THIS STORY HAS BEEN FORMATTED FOR EASY PRINTING

Miami’s Jones had plenty in reserve

Sharpshooter provided a spark

By Cristina Ledra
Globe Correspondent / May 2, 2011

E-mail this article

Invalid E-mail address
Invalid E-mail address

Sending your article

Your article has been sent.

Text size +

MIAMI — When the Heat needed to deflate the Celtics, it wasn’t any of their glamorous names who wielded the pin.

It was James Jones, with a career-playoff-high 25 points off Miami’s bench in yesterday’s 99-90 Game 1 win and a knack for sticking it to the Celtics whenever they were on of the verge of making the Heat’s lead disappear.

“He single-handedly won the game,’’ Celtics point guard Rajon Rondo said. “Every time we made a run, he got fouled and made his free throws or he made his shots.’’

Jones didn’t score until the second quarter, but when he got the ball he was sharp and accurate. He scored all but 4 of the Heat’s bench points.

“They’re going to give up something and [yesterday] they gave up open looks to myself, and it probably won’t be the same thing every night, it won’t be a steady diet,’’ Jones said. “Someone else will have to step up and someone else will get those opportunities, but I’m confident that our guys will be able to come through and play well in those big moments.’’

This year’s champion of the All-Star 3-point contest was 4 for 5 from beyond the arc and 2 for 2 from the line in the second quarter. The Heat were up by 6 at the end of the first, but with the help of Jones’s hot hand they expanded that lead to 15 points by halftime.

In 28 minutes, Jones finished 5 for 7 from 3-point range — a stat that caused LeBron James to do a double-take when he glanced at the box score after the game — and 10 for 10 from the line, including three after Paul Pierce fouled him during a 3-point attempt in the fourth quarter. The Celtics’ reserves combined for 23 points.

“He’s been doing that all year long. Not the 25 points, but he’s one of our best team defenders, takes hits, he’s our best block-out guy, gets to the spacing,’’ Heat coach Erik Spoelstra said. “When he’s on the court, invariably lanes usually open up for LeBron and Dwyane [Wade] at some point because he’s very diligent, plays with energy, gets to the deep corners, and the ball found him.’’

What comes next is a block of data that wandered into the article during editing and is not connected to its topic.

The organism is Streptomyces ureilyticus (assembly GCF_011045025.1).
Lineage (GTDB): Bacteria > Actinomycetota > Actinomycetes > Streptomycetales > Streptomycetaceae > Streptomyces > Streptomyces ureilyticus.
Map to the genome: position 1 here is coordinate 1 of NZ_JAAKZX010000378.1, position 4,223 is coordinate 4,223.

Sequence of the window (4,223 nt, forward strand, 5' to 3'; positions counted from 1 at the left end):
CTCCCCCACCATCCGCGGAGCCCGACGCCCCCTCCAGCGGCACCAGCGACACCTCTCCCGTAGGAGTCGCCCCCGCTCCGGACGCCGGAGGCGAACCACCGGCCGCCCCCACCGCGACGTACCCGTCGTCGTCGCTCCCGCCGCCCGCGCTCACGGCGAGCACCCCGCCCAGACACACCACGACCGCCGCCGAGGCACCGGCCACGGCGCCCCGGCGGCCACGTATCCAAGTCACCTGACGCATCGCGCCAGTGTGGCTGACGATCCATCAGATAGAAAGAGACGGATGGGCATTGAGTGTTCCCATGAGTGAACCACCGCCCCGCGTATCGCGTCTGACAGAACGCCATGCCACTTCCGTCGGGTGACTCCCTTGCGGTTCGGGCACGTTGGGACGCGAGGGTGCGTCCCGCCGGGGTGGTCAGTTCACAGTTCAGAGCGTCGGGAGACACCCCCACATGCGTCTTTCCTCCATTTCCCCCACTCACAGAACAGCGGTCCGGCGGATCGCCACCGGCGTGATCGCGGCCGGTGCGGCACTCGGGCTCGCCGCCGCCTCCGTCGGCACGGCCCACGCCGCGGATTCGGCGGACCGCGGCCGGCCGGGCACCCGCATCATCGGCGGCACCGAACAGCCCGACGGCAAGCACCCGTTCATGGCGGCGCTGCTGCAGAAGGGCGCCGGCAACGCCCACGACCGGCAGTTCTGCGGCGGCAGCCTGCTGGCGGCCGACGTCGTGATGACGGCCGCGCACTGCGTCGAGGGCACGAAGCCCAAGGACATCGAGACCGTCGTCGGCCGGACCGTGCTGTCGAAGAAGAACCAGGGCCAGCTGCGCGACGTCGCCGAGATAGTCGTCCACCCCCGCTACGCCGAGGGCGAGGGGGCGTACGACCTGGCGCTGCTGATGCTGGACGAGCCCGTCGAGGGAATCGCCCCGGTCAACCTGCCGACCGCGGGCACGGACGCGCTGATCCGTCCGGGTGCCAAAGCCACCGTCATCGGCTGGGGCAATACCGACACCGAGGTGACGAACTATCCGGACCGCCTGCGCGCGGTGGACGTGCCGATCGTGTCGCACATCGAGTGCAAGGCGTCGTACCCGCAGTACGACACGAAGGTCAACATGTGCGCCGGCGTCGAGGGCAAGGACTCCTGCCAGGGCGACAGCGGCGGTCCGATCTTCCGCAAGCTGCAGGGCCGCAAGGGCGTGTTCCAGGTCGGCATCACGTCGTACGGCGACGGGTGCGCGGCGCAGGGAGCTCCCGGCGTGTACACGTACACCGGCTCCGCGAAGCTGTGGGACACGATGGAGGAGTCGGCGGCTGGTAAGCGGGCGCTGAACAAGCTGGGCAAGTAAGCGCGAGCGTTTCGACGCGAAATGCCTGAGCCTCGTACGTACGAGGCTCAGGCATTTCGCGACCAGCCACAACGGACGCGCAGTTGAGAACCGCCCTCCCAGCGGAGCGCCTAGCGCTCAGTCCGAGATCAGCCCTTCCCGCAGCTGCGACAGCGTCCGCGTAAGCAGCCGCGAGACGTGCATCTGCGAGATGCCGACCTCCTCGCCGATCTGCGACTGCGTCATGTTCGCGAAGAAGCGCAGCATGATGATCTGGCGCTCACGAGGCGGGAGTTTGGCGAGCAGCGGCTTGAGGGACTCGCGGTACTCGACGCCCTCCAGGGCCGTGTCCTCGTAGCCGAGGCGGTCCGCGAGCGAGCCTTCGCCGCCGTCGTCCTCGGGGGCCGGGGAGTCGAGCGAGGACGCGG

Jones, in his seventh full NBA season and third with Miami, said the Heat don’t go into a game with a plan to target a specific bench player to take shots. It’s more about the reserves being opportunistic.

And for the Big Three of James, Wade, and Chris Bosh, having a player like Jones come through when one of them is having an off game is invaluable.

“We’re a team and we have a lot of talent and a lot of guys can score in different ways,’’ said Bosh, who had just 7 points (3 for 10) to Wade’s 38 and James’s 22. “I think it is encouraging for us because there’s no false sense of reality. With the Big Three, everybody didn’t have a good game offensively and I think that’s good for us. We’ve been trying to get better production off the bench and we got that today and we’re slowly getting better.’’

Jones also was in the middle one of the game’s testier moments when he and Pierce went nose-to-nose with eight minutes left and the Heat ahead by 12. They both were hit with technical fouls.

While Jones kept the Celtics’ defense honest with his outside shooting, he knows it probably won’t be a regular occurrence. It’ll have to be someone else or a collective effort from the bench players.

“We know it’ll be our shooters in general,’’ Jones said. “Will it be one guy; myself, Mike Bibby, Mario Chalmers, Mike Miller? We don’t know. But collectively we’ll have to do it over the series because they do a great job protecting the paint. That’s their defense.’’

Celtics Video

Follow our twitter accounts